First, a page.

I have a lot of memories playing with LEGO as a boy. I had a tendency to up-end my barrel of bricks, trying my best to make whatever I could with the motley collection I had. My proudest moment was making the Phoenix from Battle of the Planets. That (a) dates me and (b) was a terrible interpretation that looked very little like the real thing. But hey, the wings didn’t fall off so I’m calling it a win.
Clearly, I am not a talented LEGO builder. That’s bad luck for me because if I’d had talent and vision I could have set up a company like Bright Bricks. These guys are all about making professional LEGO models for proper businesses. They are the real-life Master Builders, and I spoke with their Creative Director Ed Diment to find out what it took to be the big dogs in a brick world:
Gizmodo: When did you decide to form Bright Bricks?
Ed Diment: We had an initial conversation with my business partner Duncan Titmarsh back in 2010. I bought half the company off him and we did it part-time alongside my day job until 2012. It’s one of those things that grew from an acorn.
Giz: How big has Bright Bricks become since it began in 2010?
Ed: Pretty big! We have around 30 full-time builders now. We are the largest independent building company in the world.
Giz: Impressive. How many bricks do you have, then?
Ed: Something in the order of about fifty million. More than LEGO have in some of their own workshops.
Giz: That is an insane amount of bricks. Where do you get them from? It’s not like you can just trawl eBay…
Ed: Well, from LEGO themselves obviously and from community sites like BrickLink. To be honest, we struggle to get the bricks we need. LEGO themselves are at full capacity trying to meet normal consumer demand. It seems the demand for LEGO seems to permanently outstrip supply.
Giz: Tell us about your creative process. How do you guide the models you make from conception to completion?
Ed: We have our own bespoke software that we’ve developed that we use to 3D model the creations…. We start with the 3D model as you might for a computer game or an animation and we have some very skilled designers who will put that model into 3D software and they will re-pose or re-sculpt it… Once we’re happy with that we export it into our own software that we’ve had written that essentially digitises it into 1 by 1 LEGO blocks. We can use that to run layer by layer through the model… and the designers will colour it in in that software as well.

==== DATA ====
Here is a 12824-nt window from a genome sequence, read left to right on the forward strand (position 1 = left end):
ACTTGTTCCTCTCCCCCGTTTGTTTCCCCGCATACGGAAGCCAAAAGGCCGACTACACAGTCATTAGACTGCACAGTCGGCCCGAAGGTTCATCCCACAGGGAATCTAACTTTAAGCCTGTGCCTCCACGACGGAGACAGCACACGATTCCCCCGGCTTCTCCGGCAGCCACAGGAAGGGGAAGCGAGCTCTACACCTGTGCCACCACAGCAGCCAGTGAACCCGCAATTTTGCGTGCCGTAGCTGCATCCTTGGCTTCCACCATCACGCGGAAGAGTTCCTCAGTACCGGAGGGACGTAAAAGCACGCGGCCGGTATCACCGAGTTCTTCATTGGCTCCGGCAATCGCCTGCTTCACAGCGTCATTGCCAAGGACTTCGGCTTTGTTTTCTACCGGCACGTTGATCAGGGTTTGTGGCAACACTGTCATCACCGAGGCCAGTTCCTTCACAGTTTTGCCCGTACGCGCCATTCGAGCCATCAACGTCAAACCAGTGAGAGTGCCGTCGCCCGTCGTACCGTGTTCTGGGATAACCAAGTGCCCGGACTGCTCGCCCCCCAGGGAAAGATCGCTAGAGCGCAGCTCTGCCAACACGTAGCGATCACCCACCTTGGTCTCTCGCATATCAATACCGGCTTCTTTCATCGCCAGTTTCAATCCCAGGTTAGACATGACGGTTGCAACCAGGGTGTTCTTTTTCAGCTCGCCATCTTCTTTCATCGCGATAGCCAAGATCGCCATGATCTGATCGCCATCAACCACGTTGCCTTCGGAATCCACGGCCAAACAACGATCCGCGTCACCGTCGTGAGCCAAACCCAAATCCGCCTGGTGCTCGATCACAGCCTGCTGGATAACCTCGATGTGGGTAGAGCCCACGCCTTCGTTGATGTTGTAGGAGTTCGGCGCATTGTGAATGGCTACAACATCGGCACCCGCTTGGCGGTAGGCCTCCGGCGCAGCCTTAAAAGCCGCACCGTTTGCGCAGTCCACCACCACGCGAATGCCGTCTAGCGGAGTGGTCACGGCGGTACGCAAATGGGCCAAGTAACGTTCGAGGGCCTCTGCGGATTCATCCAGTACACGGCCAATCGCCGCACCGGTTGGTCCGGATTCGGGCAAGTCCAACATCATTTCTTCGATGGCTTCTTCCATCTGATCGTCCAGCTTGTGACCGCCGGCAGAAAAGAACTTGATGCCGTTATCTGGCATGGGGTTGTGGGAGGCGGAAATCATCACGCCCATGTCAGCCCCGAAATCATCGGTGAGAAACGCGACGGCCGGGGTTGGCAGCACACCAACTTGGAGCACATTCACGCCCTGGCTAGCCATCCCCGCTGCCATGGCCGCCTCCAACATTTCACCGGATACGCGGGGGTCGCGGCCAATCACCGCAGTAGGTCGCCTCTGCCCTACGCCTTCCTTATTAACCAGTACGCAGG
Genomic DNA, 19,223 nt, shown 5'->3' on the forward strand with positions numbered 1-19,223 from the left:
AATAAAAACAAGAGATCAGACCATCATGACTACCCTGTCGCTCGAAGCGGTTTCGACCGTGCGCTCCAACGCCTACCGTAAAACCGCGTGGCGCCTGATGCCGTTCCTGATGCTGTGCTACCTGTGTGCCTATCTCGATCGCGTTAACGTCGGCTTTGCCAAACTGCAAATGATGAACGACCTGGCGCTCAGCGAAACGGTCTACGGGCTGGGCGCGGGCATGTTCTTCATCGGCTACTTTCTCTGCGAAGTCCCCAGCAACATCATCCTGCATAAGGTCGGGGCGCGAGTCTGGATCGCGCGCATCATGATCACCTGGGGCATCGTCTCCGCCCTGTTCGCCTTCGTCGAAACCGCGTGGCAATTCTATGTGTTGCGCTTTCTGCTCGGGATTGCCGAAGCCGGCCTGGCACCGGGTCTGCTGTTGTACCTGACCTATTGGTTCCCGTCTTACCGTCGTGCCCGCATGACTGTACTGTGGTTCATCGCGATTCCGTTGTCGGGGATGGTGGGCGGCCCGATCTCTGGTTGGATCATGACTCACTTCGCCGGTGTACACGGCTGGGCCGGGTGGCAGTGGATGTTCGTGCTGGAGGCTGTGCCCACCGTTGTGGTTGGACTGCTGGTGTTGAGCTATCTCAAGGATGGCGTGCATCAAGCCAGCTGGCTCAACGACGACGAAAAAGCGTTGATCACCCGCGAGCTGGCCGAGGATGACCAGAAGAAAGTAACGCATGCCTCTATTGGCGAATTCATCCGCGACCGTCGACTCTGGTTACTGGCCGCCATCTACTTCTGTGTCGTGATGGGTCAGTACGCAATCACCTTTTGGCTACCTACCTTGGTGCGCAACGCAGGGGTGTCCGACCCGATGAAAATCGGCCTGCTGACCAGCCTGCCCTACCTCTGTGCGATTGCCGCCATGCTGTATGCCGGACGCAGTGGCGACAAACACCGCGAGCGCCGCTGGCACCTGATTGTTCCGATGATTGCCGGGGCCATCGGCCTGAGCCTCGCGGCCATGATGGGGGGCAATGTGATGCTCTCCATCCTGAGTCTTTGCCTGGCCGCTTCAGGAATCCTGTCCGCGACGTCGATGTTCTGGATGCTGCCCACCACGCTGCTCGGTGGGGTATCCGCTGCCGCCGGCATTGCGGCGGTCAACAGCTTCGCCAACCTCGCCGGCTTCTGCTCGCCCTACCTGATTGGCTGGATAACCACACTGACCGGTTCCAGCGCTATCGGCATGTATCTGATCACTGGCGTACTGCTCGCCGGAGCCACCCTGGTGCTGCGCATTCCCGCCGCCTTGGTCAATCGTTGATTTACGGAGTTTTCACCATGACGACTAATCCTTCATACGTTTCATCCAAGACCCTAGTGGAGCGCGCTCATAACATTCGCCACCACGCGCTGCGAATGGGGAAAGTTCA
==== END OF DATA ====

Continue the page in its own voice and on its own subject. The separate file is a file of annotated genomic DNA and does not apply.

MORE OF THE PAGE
It doesn’t show you which bricks to use, it just shows you the outline and then you have to work out which bricks to use… to knit the thing together securely, but essentially you are using your build skill to follow the pattern.
Giz: How come the software doesn’t go beyond that, to suggest a complete brick-by-brick building pattern?
Ed: It would require the software to be considerably more complex than it is now because it would require the software to think what brick it should use in any given position… These sorts of processes are complex. LEGO have their own piece of software. They are experimenting with that. We don’t feel the need to go to that level because the builders very quickly develop the skills to follow the pattern and make decisions that will make the model strong.
The larger models – because we are building them and shipping them all over the world – they have to be built around a steel frame for both safety reasons and common sense.
Giz: Isn’t that cheating?
Ed: If I was building it out of my own LEGO bricks I wouldn’t dream of doing that but this is a business at the end of the day. All the models in the Legoland parks are built around steel frames… Just like any LEGO model, if you drop it it’s just going to smash to pieces.
Giz: You make a fair point. Tell us a bit more about your Master Builders. How do you find them? What skills do you need to make the grade as a Master Builder?
Ed: Some of our Master Builders are experienced builders from a hobbyist background, or they come from an arts background. Different ones all specialise in different things. We’ve got one guy who’s really good on architectural stuff and will lean that way with his thinking. There’s one lady who is brilliant at detail work and can come up with things that look like gold leaf or jewellery… she’s fantastic at that creative way of combining LEGO parts to make really intricate detailed models. We’ve got another guy who’s brilliant at doing animals, like freehand small scale animals and human figures. There’s a whole range of different skills and they’ll bring their different styles to the table.
Giz: When you have that level of creativity within the company, how do you come up with the ideas? Is it you guys who pitch to clients or is it more the clients who are approaching you with what they’re looking for?